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The McBride Sisters Hawke’s Bay Brut Rose is a non-vintage blend of 64% Pinot Noir, 30% Chardonnay, and 6% Merlot vineyards located in Hawke’s Bay growing region on the North Island in New Zealand. The Pinot Noir and the Chardonnay are iconic grapes used in Champagne wines, so the uncommon addition of Merlot is an interesting choice.
The South Island of New Zealand, especially Marlborough, is a high-volume wine region. The North Island and Hawke’s Bay is a more boutique area with family-owned wineries with smaller vineyard holdings. Hawke’s Bay is on the eastern south-central side of the Island. The grapes there will have different characteristics from the more well-known South Island wines.
One of the McBride Sisters’ wine’s best things isn’t the wine (though they are excellent). It is the sisters’ story and how they came to form the largest Black-owned wine company in the United States, but how the sisters came to meet.
Here is a link to their website, along with a CBS morning news segment that tells the story. They are half-sisters, same father different mothers. They were not aware that the other existed. One sister moved with her mother to New Zealand; the other lived with her mother in Monterey, California. Dad was not around much.
The New Zealand sister lost her mother to cancer at an early age and went into foster care. The California sister had a better time of it. The father, who was also battling cancer, told the other lost sister’s family, but he had no information on the location.
The family went about calling every Robin McBride they could find until somehow they found her in New Zealand. The next day she was on the plane to the US, and Andrea and Robin were united. The two sisters separately had been a part of the wine industry, one in New Zealand, the other in Monterey. In 2005 they started the McBride Sister Collection.
They also produce SHE CAN canned wines and the Black Girl Magic line of wine. They started the SHE CAN Professional Development Fund to help women also achieve their dreams. There are many interesting backstories in wine; it seems interesting people like to make wine. But the McBride Sisters story is a story of hope and determination.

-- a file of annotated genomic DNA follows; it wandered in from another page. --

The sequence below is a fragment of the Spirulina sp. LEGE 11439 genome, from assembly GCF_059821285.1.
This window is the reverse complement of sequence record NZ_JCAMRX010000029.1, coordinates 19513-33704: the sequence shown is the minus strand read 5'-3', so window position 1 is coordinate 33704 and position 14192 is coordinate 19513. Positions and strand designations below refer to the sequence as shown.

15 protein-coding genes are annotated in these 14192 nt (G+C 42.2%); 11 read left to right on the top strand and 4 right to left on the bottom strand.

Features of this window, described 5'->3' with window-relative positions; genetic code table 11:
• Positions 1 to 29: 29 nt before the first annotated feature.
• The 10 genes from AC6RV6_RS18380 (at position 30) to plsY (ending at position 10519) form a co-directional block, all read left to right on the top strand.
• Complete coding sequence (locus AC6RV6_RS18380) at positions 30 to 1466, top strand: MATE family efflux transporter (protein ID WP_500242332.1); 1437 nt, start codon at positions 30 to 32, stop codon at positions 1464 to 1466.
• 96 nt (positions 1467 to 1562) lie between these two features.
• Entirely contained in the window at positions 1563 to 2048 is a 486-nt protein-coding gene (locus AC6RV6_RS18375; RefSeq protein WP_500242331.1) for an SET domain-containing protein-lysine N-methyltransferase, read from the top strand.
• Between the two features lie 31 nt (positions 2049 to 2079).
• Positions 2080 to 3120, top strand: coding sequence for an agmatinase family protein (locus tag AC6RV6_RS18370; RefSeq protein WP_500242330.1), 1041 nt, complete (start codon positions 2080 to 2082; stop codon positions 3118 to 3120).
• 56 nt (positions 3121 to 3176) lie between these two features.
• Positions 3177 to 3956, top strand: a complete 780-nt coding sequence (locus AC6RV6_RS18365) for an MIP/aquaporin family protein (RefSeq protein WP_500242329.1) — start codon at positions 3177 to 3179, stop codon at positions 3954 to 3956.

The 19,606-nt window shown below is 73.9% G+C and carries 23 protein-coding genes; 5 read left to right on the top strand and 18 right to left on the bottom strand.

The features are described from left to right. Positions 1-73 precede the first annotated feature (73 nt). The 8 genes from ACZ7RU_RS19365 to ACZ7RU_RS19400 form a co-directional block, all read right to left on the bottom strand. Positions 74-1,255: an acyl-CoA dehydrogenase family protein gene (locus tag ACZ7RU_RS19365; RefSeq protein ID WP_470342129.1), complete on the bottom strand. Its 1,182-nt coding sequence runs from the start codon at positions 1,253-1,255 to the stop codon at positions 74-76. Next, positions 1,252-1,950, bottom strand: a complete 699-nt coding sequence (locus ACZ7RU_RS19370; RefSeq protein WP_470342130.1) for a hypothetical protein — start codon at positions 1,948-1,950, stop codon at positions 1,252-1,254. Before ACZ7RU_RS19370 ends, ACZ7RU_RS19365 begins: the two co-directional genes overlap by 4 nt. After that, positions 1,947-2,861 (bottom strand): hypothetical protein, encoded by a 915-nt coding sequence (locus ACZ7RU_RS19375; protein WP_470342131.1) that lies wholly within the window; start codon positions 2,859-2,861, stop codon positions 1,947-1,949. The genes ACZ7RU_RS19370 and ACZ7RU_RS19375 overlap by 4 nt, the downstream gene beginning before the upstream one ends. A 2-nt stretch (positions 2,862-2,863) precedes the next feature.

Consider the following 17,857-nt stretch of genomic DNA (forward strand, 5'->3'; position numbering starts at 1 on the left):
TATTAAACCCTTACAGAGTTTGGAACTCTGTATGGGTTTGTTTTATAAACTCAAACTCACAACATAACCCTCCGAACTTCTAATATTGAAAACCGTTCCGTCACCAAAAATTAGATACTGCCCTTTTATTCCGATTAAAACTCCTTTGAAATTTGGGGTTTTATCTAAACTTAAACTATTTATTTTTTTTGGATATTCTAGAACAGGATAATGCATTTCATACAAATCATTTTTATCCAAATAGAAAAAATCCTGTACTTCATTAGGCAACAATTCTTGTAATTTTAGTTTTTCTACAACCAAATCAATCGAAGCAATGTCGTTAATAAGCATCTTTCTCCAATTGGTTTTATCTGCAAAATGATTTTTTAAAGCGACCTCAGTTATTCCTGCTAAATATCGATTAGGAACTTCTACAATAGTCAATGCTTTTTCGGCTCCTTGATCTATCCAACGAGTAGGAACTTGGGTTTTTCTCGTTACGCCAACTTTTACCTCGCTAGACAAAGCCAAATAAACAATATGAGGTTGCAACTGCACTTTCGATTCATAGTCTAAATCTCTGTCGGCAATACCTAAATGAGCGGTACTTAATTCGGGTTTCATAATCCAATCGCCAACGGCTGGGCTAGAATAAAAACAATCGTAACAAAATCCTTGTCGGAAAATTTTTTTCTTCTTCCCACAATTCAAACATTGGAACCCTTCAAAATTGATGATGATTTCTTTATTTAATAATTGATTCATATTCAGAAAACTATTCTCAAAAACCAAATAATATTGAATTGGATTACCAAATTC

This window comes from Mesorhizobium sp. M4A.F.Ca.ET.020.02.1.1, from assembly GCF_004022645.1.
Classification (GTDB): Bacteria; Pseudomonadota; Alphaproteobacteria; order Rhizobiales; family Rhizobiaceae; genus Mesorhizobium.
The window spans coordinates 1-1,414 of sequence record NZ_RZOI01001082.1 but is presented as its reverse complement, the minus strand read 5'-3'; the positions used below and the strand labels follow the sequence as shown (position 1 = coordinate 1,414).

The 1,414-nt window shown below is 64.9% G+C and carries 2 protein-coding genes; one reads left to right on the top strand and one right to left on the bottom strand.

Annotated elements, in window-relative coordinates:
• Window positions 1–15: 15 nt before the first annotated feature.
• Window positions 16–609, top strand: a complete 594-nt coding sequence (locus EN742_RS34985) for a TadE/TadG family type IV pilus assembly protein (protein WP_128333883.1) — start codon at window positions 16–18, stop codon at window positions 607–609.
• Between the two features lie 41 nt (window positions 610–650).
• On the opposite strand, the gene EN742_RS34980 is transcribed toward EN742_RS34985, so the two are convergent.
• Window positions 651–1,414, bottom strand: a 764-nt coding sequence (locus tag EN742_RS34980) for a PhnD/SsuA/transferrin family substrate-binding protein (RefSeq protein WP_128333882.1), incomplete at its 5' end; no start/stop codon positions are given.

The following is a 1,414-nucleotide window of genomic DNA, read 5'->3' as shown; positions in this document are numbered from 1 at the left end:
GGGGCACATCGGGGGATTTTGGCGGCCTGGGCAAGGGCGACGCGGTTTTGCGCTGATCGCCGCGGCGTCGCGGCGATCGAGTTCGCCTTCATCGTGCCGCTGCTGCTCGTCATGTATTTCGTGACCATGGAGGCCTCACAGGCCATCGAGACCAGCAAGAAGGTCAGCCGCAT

The McBride Sisters Hawke’s Bay Brut Rose is available in wine shops, but I found it at Trader Joe’s for $14.99. This Sparkling wine is produced with the Charmat Method, which is the same technique used to make Prosecco. The second fermentation, which is where the bubbles are formed, occurs in large pressurized vats.
It is the same principle as the autoclaves used to sterilize surgical equipment and tattoo needles, only on a much larger scale. The pressure helps the CO2 to incorporate into the wine in weeks or months. With Champagne, the 2nd fermentation lasts for 18 months and often longer.
The Charmat Method is Industrial Age technology, and the Champagne Method is Renaissance Age technology, though both have been updated over the years. The McBride Sisters Hawke’s Bay Brut Rose should be interesting Bubbly; the grapes are carefully sourced from upscale vineyards, and the Charmat Method should give the wine a light, breezy nature. The alcohol content is 12.6%.
McBride Sisters Hawke’s Bay Brut Rose Tasting Notes
The color is pale salmon pink, with a good supply of bubbles. The nose is delicate, with faint scents of vanilla ice cream, strawberry, a slap of grapefruit, and a floral edge. The McBride Sisters Hawke’s Bay Brut Rose crisp and clean with well-balanced acidity.
This Bubbly tastes dried strawberry pieces, lemon/lime (not sweet), juicy peach, tart cranberry, a salty sensation, and a mix of lemon curd and Anjou Pear. All the flavors a light but distinct. The acidity allows the flavors to unfold but never bites.
- The McBride Sisters Hawke’s Bay Brut Rose is extremely tasty and refreshing Bubbly. It has me thinking about the coming warm weather.
- Rose’ Sparkling wines are weird. Red grapes such as Pinot Noir or Pinot Meunier have always been used in Bubbly; they did not use skin contact with the crushed grapes.
- So Pink Bubbly can mean they allowed the Pinot Noir and/or Merlot grape skins to stay with the crushed grape juice for a time, or it could mean they added Red wine at the very end for color. I have never been able to detect any taste difference between the 2 techniques. So I can take my Red grape Bubbly clear or pink, it is all good with me.